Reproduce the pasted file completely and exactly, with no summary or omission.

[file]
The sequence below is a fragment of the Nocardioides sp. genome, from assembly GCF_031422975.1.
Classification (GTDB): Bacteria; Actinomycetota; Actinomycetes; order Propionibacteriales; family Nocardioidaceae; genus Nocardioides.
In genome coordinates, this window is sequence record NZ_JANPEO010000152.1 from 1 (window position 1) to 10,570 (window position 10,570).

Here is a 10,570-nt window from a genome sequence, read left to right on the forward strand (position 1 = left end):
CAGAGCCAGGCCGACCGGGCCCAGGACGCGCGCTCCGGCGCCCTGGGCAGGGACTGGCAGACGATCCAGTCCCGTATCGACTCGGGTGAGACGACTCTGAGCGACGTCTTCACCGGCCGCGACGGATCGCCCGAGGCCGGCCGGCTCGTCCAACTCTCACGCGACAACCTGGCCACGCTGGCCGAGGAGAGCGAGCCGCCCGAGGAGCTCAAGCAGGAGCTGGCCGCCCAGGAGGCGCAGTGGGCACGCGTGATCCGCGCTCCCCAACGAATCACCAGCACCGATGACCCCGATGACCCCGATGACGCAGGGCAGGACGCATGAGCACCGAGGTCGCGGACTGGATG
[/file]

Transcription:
The sequence below is a fragment of the Nocardioides sp. genome, from assembly GCF_031422975.1.
Classification (GTDB): Bacteria; Actinomycetota; Actinomycetes; order Propionibacteriales; family Nocardioidaceae; genus Nocardioides.
In genome coordinates, this window is sequence record NZ_JANPEO010000152.1 from 1 (window position 1) to 10,570 (window position 10,570).

Here is a 10,570-nt window from a genome sequence, read left to right on the forward strand (position 1 = left end):
CAGAGCCAGGCCGACCGGGCCCAGGACGCGCGCTCCGGCGCCCTGGGCAGGGACTGGCAGACGATCCAGTCCCGTATCGACTCGGGTGAGACGACTCTGAGCGACGTCTTCACCGGCCGCGACGGATCGCCCGAGGCCGGCCGGCTCGTCCAACTCTCACGCGACAACCTGGCCACGCTGGCCGAGGAGAGCGAGCCGCCCGAGGAGCTCAAGCAGGAGCTGGCCGCCCAGGAGGCGCAGTGGGCACGCGTGATCCGCGCTCCCCAACGAATCACCAGCACCGATGACCCCGATGACCCCGATGACGCAGGGCAGGACGCATGAGCACCGAGGTCGCGGACTGGATG